Heavy cast iron lid makes pressing easier. Can also make pizza crust. Well-engineered, surfaces are perfectly flat.
Heavier than average tortilla presses. On the expensive side. Top plate and handle can break.
No need for a separate press and grill. Creates a generous supply of raw tortillas as a cold press. Can also make thin pancakes.
Not recommended for corn tortillas, only flour. Does not completely cook tortillas, just par-bakes. Surfaces get extremely hot.
Basic design makes authentic tortillas that are thin and crisp. Cast aluminum construction is durable and easy to clean. Falls on the lower end of the price spectrum.
There's a learning curve to using it, which makes it a bit more difficult to produce precise results. The handle has been known to break, but customer service is attentive when issues arise.
Lightweight compared to cast iron models. Compact and easy to store. Can be used to make pita bread and mini-pizzas.
6-inch tortillas may be too small for some users. Requires considerable pressure for best results. Aluminum not dishwasher safe.
High-quality cast iron provides additional pressing power. Built to last for years, even with commercial use. Consistent results, especially with wax paper or plastic wrap.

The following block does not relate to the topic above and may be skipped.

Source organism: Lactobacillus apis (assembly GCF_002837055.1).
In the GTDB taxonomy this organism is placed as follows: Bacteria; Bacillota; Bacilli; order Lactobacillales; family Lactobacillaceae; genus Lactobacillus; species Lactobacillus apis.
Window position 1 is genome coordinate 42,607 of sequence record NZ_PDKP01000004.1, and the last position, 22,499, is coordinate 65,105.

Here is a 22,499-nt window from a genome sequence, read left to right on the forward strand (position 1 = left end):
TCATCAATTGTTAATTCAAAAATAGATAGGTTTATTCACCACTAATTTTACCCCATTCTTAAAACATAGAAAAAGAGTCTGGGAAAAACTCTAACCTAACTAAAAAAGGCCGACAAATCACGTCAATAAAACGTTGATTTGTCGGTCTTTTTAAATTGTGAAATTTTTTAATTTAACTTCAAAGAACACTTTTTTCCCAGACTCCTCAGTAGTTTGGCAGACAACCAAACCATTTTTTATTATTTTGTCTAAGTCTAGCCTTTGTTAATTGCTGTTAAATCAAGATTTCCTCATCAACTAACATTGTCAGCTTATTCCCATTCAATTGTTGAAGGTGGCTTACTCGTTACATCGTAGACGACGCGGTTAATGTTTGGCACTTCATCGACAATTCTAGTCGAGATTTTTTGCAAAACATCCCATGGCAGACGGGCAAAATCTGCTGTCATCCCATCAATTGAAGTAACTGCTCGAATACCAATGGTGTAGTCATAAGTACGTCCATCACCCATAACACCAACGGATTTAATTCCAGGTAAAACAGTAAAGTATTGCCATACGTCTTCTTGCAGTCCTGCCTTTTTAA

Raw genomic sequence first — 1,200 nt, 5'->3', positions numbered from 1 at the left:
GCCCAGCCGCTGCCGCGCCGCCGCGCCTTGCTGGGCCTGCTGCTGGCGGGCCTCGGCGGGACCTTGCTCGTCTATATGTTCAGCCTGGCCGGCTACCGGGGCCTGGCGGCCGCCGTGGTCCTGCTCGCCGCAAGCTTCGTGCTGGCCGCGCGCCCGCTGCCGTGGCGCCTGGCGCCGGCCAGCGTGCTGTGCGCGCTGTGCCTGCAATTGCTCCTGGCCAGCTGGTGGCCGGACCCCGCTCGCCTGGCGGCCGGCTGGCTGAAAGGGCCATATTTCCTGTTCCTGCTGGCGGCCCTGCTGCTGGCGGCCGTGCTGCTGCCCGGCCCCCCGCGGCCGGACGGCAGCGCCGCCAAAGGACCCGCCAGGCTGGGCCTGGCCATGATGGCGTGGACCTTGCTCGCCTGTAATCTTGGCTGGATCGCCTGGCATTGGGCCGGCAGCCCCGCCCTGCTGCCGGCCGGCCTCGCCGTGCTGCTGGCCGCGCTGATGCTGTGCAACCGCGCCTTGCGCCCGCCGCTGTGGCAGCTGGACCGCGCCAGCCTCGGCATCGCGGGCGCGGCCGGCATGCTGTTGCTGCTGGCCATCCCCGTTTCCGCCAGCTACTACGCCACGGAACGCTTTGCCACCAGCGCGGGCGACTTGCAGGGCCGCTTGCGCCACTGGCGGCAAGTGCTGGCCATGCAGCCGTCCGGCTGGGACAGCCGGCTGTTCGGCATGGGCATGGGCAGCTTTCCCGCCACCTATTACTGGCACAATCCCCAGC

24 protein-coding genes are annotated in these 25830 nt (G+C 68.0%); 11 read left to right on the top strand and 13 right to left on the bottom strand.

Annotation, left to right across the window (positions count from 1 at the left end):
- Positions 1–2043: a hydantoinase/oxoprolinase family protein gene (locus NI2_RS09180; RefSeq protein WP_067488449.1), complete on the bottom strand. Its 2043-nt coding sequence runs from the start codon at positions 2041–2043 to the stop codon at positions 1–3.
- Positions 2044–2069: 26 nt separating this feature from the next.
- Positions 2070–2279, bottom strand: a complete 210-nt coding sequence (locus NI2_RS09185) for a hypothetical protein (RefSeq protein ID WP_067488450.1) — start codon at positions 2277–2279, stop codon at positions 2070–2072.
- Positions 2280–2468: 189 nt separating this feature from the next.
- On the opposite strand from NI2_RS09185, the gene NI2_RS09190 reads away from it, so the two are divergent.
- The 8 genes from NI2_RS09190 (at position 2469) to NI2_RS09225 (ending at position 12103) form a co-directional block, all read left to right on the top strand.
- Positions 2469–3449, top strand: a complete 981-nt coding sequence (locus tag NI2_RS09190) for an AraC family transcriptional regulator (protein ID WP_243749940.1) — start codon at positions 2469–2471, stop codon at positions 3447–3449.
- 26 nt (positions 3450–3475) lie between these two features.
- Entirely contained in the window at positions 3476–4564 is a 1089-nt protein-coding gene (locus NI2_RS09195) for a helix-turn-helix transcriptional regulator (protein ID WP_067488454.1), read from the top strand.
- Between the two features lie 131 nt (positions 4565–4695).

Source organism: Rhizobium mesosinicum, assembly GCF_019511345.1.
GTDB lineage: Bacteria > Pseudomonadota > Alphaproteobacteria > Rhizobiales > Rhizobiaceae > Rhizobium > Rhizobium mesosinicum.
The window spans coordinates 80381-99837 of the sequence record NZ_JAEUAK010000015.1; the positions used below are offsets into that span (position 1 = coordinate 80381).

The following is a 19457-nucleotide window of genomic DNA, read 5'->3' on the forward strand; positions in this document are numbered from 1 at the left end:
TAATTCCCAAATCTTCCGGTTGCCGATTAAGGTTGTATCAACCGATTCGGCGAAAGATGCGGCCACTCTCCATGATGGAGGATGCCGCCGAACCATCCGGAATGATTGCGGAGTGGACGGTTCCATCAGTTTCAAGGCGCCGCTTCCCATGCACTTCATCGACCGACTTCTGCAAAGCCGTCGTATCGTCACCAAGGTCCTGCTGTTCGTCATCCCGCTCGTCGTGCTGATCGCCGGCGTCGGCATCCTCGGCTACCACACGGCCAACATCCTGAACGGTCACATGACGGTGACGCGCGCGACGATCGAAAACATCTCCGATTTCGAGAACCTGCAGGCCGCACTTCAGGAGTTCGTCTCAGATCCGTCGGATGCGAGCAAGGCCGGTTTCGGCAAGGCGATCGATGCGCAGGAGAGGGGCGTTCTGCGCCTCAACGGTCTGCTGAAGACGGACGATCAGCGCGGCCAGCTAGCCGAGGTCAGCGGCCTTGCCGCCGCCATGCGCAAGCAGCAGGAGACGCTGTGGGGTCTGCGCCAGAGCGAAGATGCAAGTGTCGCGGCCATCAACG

Some users disappointed with its smaller dimensions. Cast iron can be too heavy and challenging to maintain. Better for high volume users, not casual cooks.
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With the increase in popularity of Mexican cuisine, many home chefs now want to add tortilla making to their repertoire. Whether you’re looking to cook authentic Mexican cuisine, or you’re a DIY chef who wants to know every ingredient in your food, a tortilla maker can be a fun and healthy addition to the kitchen. Making good tortillas takes a combination of the right recipe, skill, and a decent tortilla maker.
Tortilla makers, sometimes called tortilla presses, can be made of anything from wood to cast iron, and are intended only for corn tortillas. Knowing which type and style are right for you will take some research, but you’ve come to the right place.
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We’ve put together a shopping guide to let you know what your options are and what features might be most important to you. When you’re ready to buy, be sure to check out our top five picks for the best tortilla maker to give you a good starting place.